For months I anguished over how to pick the perfect wallpaper for a small guest bathroom with no windows. And guess what? I finally found it (well, actually, my friend Stephanie found it–she finds almost everything that looks good in my house) and screwed up the courage to cover the walls. It was perhaps the most difficult decorating challenge I’ve faced:
Photographs by John Merkl except where noted.
Above: I knew from the beginning I wanted a botanical pattern to bring the garden indoors to a room with no natural light. But a lot of the patterns I considered I rejected because I feared they would feel too claustrophobic on the walls of a room that measures 6 feet by 4 feet (with a 9-foot ceiling).
Above: Photograph by Mimi Giboin.
Last spring I narrowed the choices to five patterns I thought were the finalists, and I asked readers to help me pick by voting for No. 1, No. 2, No. 3, No. 4, or No. 5. Guess what? Readers’ votes were split–and everybody had a strong opinion.
“Too country for my taste,” a reader named Sonja wrote of a pale blue floral pattern.
Another reader named Cynna advised that “the turquoise Wisteria will make your ceilings look higher.”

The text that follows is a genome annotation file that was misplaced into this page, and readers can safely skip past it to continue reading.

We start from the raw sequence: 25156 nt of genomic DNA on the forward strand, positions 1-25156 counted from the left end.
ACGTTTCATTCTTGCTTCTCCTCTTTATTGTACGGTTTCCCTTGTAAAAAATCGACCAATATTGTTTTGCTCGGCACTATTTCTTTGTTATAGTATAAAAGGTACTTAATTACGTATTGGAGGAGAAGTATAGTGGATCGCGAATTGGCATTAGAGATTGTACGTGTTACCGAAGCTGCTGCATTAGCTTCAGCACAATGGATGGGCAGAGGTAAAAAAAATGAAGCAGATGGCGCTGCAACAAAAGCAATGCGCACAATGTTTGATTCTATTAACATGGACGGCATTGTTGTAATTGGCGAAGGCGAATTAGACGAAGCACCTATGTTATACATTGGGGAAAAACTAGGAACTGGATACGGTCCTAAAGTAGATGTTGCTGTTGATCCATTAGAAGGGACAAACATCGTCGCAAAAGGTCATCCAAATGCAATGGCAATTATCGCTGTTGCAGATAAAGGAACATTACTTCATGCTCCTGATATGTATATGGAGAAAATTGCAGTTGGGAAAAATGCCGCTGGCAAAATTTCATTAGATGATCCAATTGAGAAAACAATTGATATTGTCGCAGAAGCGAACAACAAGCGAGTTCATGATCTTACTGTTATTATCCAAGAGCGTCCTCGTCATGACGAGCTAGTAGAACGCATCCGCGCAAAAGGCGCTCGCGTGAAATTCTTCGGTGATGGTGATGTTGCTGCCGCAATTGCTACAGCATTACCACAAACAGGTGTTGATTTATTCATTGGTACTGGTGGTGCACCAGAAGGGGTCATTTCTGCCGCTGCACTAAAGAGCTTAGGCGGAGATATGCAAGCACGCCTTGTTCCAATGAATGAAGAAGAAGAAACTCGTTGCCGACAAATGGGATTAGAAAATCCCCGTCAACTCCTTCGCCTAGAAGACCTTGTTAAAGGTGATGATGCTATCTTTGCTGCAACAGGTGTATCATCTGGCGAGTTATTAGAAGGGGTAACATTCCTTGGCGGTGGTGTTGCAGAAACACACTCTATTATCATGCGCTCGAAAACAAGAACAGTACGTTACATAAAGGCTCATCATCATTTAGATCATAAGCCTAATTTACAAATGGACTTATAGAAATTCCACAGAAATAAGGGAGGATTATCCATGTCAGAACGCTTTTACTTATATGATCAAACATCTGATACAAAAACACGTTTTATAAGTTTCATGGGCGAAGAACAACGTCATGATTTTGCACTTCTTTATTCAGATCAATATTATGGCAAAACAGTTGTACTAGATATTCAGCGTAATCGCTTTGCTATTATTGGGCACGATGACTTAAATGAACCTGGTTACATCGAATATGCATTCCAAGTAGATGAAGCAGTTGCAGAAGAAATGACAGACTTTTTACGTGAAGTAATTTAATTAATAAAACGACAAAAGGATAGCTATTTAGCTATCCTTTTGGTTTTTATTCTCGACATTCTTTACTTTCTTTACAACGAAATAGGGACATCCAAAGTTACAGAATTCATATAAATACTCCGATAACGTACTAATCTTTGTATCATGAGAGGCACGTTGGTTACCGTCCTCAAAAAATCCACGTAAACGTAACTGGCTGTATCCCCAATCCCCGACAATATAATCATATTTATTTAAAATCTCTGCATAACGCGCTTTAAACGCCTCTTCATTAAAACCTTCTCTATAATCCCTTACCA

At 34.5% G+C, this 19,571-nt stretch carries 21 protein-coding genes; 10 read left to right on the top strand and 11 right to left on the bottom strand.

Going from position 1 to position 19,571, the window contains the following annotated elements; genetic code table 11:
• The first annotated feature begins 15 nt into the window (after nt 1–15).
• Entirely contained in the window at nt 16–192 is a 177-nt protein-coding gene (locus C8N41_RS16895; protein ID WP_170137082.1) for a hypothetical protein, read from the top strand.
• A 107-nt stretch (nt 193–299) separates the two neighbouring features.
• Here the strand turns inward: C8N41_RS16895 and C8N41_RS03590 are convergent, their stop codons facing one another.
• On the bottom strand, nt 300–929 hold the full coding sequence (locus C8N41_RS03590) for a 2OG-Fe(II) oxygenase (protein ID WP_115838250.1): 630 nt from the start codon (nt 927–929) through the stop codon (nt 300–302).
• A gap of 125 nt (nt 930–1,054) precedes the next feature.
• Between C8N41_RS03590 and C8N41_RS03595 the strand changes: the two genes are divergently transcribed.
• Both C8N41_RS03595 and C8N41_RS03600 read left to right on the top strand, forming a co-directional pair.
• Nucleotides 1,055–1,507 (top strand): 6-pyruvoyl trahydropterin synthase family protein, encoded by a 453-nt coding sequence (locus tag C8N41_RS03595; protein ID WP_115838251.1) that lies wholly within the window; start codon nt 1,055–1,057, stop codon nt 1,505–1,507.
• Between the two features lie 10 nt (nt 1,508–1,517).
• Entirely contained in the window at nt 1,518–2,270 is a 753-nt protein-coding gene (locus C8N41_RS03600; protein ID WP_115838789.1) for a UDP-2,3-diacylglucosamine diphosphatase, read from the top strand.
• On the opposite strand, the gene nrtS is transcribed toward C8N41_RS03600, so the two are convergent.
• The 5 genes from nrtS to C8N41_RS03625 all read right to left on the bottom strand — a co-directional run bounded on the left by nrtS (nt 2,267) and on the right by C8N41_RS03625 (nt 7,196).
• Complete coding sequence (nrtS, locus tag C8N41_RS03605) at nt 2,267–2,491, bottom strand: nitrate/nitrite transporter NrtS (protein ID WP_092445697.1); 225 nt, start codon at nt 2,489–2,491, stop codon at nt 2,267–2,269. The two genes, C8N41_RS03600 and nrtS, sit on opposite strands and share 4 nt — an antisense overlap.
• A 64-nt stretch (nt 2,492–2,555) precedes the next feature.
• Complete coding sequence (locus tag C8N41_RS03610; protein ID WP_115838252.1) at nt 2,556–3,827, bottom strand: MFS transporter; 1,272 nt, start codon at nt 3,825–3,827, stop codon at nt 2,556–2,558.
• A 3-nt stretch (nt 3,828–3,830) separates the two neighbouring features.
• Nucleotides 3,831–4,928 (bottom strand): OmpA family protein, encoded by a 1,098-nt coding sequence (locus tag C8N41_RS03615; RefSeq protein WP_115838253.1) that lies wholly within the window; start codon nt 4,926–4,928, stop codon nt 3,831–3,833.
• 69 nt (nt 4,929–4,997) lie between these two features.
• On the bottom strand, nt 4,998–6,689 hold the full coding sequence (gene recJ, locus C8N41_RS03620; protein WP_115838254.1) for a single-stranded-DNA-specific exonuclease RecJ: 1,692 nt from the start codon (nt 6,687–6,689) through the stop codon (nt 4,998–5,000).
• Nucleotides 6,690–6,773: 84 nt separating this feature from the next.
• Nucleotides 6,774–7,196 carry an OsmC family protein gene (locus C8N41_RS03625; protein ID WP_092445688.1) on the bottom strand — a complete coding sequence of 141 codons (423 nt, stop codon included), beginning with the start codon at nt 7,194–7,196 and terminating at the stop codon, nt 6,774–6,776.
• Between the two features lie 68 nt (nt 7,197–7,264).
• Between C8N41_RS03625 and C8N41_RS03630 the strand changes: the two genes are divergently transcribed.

“You have likely already realized that #1 and #4 suck for many reasons,” wrote Troy Young, president of Hearst Magazines Digital Media. “#5 is an easy choice, but better left to model home designers, though it does look good with your hardware.”
At that point, I figured I needed to broaden my search for wallpaper (and possibly replace my bathroom hardware).
Many months went by (if this were a movie, we’d see the calendar pages flipping) with me finding a candidate, writing away for a sample, holding it against the wall in the bathroom and … hating it.
Finally, one day last month my friend Stephanie stumbled across the most beautiful paper–Cole & Son’s Egerton, with wisteria vines twined across a pale blue background. She saw Egerton Wallpaper for sale at Anthropologie ($248 a roll). Anthropologie’s photos were fantastic; you could really see the painterly texture of the paper.
So I ordered a sample.
Above: And I loved it. There is something at once old-fashioned about the pattern (“it was originally taken from a block print design dating back to sometime between 1910 and 1925,” Cole & Son spokeswoman Laura Sage told me) and refreshingly modern.
One thing I really love is that the pattern manages not to look too geometric; of course it has a repeat, but you’re not really aware of that. The wisteria looks as if it’s meandering haphazardly across the walls.
Above: What do you think? Did I make the right decision? Tell me in the comments section below.
Considering a DIY wallpaper project? See DIY: Botanical Wallpaper to Greet Holiday Guests.